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2021-02-04 14:15:44 Voices

It was a fine Wednesday afternoon in mid-January when I got the call: A worker at a hospital in downtown Shanghai had tested positive for COVID-19. So much for the workshop I was supposed to lead. I quickly shoved my stuff back into my bag, hopped on a shared bike, and raced back to my office.

Prior to Jan. 20, it had been two months since Shanghai reported a locally transmitted case of the coronavirus disease. The last cluster, in November, was brought under control after just seven infections. But past performance is no guarantee of future results. This new case meant a whole new battle, even if the opponent was the same.

My name is Pan Hao, and I’ve been a communicable disease investigator for more than two decades, first in the eastern province of Jiangsu, then, since 2008, in Shanghai. For most of the first 22 of those years, it was pretty anonymous work. Before the pandemic, most people had no idea my profession even existed. But that doesn’t mean my team and I weren’t busy: We conducted routine contact tracing and epidemiologic investigative work on a wide variety of outbreaks over the years, from influenza and hand, foot, and mouth disease to shigellosis and E. coli infections.

Now, everyone knows about the “contact tracers”: the hazmat suit-clad men and women tasked with tracking down the source of each outbreak around the country, even if it means prying into residents’ private lives. The truth is, however, our work really hasn’t changed much from before the pandemic. We just shifted our focus to a new pathogen — and the public shifted its focus to us.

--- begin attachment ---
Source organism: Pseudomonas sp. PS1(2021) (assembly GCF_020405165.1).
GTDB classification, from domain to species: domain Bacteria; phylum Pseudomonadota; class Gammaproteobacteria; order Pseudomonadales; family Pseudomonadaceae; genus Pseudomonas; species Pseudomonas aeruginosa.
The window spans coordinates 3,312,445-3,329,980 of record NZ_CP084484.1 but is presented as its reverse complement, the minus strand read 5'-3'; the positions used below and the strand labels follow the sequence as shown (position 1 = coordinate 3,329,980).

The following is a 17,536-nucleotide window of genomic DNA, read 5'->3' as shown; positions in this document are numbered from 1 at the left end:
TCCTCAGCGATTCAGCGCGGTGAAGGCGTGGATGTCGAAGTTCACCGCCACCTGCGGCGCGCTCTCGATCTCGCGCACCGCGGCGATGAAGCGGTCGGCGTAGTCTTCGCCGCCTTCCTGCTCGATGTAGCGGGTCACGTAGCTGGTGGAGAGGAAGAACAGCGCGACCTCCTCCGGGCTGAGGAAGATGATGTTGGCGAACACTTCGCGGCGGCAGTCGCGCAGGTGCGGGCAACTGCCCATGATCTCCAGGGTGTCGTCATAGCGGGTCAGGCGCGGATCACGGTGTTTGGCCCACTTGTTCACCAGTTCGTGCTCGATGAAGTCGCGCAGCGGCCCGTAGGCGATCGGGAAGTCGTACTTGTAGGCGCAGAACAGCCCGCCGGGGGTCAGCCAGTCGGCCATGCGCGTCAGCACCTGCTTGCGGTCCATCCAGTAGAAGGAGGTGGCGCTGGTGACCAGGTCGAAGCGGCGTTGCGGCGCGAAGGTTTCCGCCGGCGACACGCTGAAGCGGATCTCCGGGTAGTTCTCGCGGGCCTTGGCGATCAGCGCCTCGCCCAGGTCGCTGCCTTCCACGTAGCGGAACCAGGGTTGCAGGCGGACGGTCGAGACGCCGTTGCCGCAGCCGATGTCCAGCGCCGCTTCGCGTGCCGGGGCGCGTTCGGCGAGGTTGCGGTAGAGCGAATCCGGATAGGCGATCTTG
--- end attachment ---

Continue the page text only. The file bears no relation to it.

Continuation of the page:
Medical workers take nucleic acid tests at a hospital in Shanghai, Jan. 21, 2021. Yin Liqin/CNS

Medical workers take nucleic acid tests at a hospital in Shanghai, Jan. 21, 2021. Yin Liqin/CNS

Detective Work

I like to think of my job as similar to a police detective’s — they solve crimes, we solve outbreaks. Both of us need to identify and locate everyone who might be involved in an event, reconstruct what happened in detail, and protect the public by getting a killer off the streets. Maybe I’m biased, but if anything, I’d say contact tracing is even harder than cracking a murder case. In the latter, you’re only after a handful of people, at most. We need to track down dozens, if not hundreds of people for each confirmed case.

We need to track down dozens, if not hundreds of people for each confirmed case.

That requires a lot of patience. Early last spring, when China’s COVID-19 epidemic was at its peak, my colleagues and I were assigned to find the source of two community clusters in separate districts on opposite ends of the city. Although we quickly worked out how the virus was spread within each community, we spent weeks — a long time in a crisis — trying and failing to figure out how the first patient in each cluster got sick. In both clusters, our tentative patient zero was elderly, and neither could give a clear account of their activities in the days leading up to their diagnosis.